RBS ‘bankrolling climate change’, says campaign group

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Friends of the Earth say the RBS funding of coal-powered power stations means they are "bankrolling climate change"

THE Royal Bank of Scotland (RBS) ranks seventh in the world when it comes to financing the global coal industry, a new study reveals today (Wed).

Coal fired power plants are the biggest source of human made CO2 emissions, and the industry is responsible for gross human rights abuses and environmental damage.

The study ‘Bankrolling Climate Change’, shows that the world’s top 20 banks provided nearly £150bn to the coal industry since 2005, with RBS providing almost £10bn.

Mary Church, Friends of the Earth Scotland campaigner, said: “The global coal industry is the biggest source of human made C02 emissions, and both the mining and combustion of coal is associated with horrific human rights abuses and environmental degradation around the world.

“Since the bail out in 2008 – about half way through the period examined – it’s taxpayers’ money that RBS has been investing in this devastating industry.

“The bank must act now and quit bankrolling the global coal industry, instead directing this hefty investment towards low carbon technology. As a leading player in the banking sector – and as a taxpayer owned bank – RBS have a duty to set an example with environmentally responsible lending.”

The new research on the portfolios of the world’s leading banks is published by the international network BankTrack, German environment organisation urgewald, the South African social and environmental justice organisations ground Work and Earth life Africa Johannesburg.

The study examines the portfolios of 93 of the world’s leading banks and their support for 31 major coal mining companies representing 44% of global coal production, and 40 producers of coal-fired electricity, which together own over 50% of global coal-fired generation capacity.

The total value of coal financing provided by these banks since 2005, the year the Kyoto Protocol came into force, amounts to a staggering £198bn.

Typically, a 600 megawatt coal-fired power plant will cost around £1.3bn. The proposed development at Hunterston is for a 1600 Megawatts plant. Power producers therefore rely heavily on banks to provide and mobilize the necessary capital for coal plants.

The report also provides case studies of the devastating impacts that coal mining and coal power plants have on communities and the environment around the world.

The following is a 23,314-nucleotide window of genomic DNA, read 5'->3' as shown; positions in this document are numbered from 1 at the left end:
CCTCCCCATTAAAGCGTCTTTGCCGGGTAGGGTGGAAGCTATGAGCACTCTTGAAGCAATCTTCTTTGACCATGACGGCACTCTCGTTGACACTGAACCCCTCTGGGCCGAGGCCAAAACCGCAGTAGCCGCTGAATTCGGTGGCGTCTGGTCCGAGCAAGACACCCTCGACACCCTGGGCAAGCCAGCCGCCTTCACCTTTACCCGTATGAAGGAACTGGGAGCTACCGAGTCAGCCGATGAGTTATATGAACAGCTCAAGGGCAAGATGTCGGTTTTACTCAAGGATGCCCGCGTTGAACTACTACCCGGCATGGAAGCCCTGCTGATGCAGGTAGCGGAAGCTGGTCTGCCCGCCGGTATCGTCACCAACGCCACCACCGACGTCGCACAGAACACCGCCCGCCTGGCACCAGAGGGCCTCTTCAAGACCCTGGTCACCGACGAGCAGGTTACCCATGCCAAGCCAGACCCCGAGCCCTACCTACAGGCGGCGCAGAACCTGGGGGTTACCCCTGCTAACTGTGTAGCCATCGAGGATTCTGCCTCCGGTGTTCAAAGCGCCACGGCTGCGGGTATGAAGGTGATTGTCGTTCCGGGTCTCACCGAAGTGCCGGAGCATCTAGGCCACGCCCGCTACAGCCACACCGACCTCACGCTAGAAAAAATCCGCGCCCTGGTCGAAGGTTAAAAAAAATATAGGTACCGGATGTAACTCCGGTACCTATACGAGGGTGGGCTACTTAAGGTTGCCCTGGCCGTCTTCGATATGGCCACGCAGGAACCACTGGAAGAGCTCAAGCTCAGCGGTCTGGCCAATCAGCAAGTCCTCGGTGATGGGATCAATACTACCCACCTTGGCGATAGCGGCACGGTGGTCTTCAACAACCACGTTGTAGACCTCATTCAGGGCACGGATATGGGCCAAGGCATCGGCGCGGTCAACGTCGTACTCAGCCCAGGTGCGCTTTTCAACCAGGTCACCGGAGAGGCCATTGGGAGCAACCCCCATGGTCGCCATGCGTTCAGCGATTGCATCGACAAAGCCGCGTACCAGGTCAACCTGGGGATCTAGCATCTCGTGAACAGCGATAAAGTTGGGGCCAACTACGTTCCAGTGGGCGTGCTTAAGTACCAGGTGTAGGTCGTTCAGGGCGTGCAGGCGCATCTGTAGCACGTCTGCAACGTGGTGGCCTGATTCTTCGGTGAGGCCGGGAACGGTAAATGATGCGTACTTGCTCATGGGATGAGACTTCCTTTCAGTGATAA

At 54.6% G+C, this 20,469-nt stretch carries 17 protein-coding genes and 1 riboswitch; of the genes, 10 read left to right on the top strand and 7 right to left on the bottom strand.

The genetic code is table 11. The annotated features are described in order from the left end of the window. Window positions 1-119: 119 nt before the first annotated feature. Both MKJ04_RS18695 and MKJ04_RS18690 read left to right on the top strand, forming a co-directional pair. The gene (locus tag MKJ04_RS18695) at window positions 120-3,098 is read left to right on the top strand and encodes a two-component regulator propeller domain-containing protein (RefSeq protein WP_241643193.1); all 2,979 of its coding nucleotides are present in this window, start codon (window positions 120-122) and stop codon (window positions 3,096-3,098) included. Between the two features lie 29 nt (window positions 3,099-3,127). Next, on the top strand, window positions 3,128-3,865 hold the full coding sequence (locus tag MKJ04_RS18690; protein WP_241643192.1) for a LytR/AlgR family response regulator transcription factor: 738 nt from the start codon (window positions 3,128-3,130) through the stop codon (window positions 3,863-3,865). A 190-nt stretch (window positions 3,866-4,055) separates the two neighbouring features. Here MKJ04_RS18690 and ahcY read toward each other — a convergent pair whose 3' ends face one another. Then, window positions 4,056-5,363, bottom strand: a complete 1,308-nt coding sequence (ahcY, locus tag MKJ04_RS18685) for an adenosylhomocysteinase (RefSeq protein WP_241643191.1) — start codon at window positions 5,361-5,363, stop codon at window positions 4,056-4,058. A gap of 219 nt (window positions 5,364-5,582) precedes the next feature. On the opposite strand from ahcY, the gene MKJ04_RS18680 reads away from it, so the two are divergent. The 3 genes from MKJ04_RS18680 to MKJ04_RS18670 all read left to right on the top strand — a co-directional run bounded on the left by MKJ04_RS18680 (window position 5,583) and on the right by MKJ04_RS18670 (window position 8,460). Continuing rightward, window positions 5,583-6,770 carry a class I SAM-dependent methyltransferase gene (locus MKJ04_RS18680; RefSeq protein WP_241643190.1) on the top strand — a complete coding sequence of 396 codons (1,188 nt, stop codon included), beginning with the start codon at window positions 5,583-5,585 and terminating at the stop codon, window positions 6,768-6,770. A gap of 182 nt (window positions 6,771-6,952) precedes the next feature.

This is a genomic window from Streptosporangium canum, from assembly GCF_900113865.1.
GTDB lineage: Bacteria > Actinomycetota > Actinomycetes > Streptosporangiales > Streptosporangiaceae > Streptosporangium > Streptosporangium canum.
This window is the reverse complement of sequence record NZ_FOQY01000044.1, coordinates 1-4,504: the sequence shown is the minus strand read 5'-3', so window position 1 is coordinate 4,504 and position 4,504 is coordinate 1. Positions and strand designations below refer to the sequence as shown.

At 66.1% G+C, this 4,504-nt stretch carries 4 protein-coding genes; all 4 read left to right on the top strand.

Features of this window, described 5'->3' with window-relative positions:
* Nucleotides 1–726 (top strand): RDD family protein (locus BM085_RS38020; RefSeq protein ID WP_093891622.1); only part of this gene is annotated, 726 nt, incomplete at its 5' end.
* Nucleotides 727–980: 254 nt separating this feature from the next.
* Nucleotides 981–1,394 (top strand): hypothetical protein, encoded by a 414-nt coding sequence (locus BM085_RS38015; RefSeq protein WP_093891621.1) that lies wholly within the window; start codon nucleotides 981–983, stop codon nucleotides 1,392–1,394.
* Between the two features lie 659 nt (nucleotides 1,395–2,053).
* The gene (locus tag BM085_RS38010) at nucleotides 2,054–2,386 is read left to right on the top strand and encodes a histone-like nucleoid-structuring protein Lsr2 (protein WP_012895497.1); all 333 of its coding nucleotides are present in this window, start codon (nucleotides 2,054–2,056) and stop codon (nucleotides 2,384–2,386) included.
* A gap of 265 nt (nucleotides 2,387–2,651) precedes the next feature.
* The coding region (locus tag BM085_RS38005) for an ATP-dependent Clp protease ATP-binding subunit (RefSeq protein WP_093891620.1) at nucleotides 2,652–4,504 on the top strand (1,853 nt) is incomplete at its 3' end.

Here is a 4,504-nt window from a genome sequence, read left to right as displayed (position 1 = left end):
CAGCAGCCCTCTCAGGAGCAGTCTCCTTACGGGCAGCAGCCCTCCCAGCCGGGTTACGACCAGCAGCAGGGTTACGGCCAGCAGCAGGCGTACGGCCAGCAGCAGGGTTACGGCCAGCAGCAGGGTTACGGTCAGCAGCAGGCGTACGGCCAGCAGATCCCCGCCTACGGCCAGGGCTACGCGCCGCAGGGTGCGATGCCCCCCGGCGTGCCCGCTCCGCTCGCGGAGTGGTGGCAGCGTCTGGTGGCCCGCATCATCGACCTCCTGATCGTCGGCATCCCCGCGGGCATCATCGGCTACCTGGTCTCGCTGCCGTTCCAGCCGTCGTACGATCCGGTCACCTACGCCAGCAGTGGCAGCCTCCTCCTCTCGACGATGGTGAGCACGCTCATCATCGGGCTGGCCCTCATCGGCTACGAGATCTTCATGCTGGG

2 COMMENTS

  1. No coal, no energy = death for many millions. Coal emissions can be cleaned. But CO2 is not only harmless but beneficial, the nutrition of plants, the base for plant production of oxygene by photosynthesis, and the base of practically all life on earth. More CO2 would benefit crop yield. The atmosphere’s CO2 comes from the oceans. Warmer oceans emit more (don’t absorb as much) CO2. Oceans heat the atmosphere, not the other way round. Varying solar activity governs climate by affecting oceans, clouds and precipitation.

    • Okay, this comment is fundamentally flawed on so many levels.

      No coal does not equal no energy. There are many other stores of energy that produce far few emissions.

      CO2 is beneficial to plants, but they amount they absorb is equal to the amount that is produced when they die. These natural flows of CO2 cancelled each other out. This balance remained stable for millenia until the Industrial Revolution heralded in the creation of more CO2 by burning fossil fuels.

      Coal emissions can be ‘cleaned’ by sequestration but that means pumping the ground with millions of tonnes of CO2 which must remain there forever.

      I have no idea where you got the fact that the oceans produce CO2.

      Also not sure where you get the idea that warmer oceans emit more CO2.

      Oceans do heat the atmosphere, but the atmosphere also heats the oceans. It’s cyclical innit?

      Varying solar activity? Yep, it does get hotter sometimes which affects everything. Possibly the only correct sentence you wrote.

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